With over half a dozen distinct cuts of the film, it's totally understandable to be a little confused about the meaning of Blade Runner. The movie's production design and cinematography have rightly been lauded for years, but the multiple cuts of the film's plot has left audiences even more in the dark for a story that was always fairly opaque. The biggest question viewers tend to have (beyond just why the film is called Blade Runner at all) is whether Rick Deckard (Harrison Ford) is a replicant himself, rather than just a human conscripted to hunt renegade replicants. The Director's Cut is where you'll find the clearest evidence for Deckard being a replicant.

Throughout the film, Deckard has a recurring dream about a unicorn. Though he never tells anyone about the dream, Gaff (Edward James Olmos) leaves an origami unicorn in Deckard's home, implying that Gaff is fully aware of Deckard's dream. That all points to Deckard being a replicant himself, which might explain why Roy Batty (Rutger Hauer) saves him in the final action sequence.

You're not my real mom!

1977's House is without a doubt one of the strangest films ever made. Directed by Nobuhiko Obayashi (with story input from his pre-teen daughter), the film is a fever dream of nightmarish imagery and unforgettable visuals. The ending is no different — after the rest of the girls have been killed off one by one, Ryoko, Gorgeous' new stop mother, arrives to visit the girls. She finds Gorgeous, presumably possessed by her evil aunt. The two shake hands as equals before Ryoko is burned away. What does it all mean?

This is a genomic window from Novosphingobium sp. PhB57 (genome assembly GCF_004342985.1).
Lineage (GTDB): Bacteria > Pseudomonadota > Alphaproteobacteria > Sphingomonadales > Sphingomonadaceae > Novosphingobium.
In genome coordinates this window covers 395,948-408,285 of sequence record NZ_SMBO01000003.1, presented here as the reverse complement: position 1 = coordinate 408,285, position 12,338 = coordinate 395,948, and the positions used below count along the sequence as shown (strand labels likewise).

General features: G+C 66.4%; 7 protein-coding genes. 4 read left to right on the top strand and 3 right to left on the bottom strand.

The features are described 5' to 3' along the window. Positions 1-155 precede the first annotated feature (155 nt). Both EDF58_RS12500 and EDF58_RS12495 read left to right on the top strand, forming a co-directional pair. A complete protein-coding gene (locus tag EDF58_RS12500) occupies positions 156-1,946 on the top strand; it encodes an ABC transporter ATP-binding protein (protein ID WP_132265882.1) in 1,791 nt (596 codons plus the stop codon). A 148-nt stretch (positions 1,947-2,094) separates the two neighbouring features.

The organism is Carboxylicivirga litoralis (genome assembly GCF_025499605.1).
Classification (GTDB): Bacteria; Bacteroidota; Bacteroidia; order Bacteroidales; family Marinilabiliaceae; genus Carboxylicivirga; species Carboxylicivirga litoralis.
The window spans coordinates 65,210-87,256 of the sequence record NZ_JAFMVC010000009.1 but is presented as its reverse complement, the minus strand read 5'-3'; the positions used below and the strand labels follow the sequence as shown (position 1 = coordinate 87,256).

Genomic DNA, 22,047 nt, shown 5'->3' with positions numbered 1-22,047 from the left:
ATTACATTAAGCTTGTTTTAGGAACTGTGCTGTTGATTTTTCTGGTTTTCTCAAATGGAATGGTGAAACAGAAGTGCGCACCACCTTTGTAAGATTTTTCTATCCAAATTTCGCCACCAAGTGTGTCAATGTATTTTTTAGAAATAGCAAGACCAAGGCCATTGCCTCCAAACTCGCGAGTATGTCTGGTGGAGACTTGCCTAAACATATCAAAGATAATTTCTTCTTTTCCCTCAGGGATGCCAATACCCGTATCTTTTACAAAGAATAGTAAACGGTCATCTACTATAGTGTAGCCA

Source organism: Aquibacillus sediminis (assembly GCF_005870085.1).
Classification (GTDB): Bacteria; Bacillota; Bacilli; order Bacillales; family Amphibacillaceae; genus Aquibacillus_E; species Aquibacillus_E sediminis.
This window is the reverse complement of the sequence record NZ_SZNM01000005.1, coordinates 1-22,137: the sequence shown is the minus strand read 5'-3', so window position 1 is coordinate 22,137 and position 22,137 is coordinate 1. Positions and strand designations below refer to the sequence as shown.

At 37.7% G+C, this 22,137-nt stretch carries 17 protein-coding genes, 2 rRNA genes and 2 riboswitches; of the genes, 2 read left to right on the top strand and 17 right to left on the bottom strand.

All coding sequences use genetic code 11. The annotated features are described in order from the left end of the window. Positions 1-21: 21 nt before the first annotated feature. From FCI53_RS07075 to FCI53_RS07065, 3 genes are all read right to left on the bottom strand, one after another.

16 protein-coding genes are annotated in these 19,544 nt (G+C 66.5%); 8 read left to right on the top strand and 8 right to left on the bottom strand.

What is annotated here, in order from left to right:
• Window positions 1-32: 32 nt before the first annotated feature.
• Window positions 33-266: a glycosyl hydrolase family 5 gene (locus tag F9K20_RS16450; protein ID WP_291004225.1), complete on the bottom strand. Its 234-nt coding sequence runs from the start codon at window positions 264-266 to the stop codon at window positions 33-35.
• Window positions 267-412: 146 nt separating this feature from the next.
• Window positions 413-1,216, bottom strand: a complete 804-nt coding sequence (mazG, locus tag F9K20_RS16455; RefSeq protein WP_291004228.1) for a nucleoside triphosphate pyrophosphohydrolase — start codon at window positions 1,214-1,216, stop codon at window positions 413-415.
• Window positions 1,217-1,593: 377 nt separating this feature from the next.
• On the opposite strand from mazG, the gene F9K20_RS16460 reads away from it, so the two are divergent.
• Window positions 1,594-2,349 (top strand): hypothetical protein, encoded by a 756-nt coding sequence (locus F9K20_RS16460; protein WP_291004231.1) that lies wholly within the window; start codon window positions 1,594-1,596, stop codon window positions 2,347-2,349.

In an early scene, Gorgeous is told by her father that he is finally remarrying after years of living as a widower, and Ryoko will be her new mother. Gorgeous responds with anger, scratching out photos of her father and despairing that anyone would ever try to replace her mother. When the girls go to the eponymous house, they're confronted with constant references, symbolic and otherwise, to femininity, marriage, and motherhood. Gorgeous is terrified of accepting Ryoko's place in her home because that means that the ambiguous role of caretaker that she holds towards her father will be erased. The ending, then, is her ideal scenario: a meeting between her and Ryoko not as a new wife and her soon-to-be-step-daughter, but as two equals. That it ends with Ryoko being burned away isn't a coincidence; Gorgeous wants to be both adult (a caretaker for her father) and a child (wishing death on anyone who intrudes on their happy house).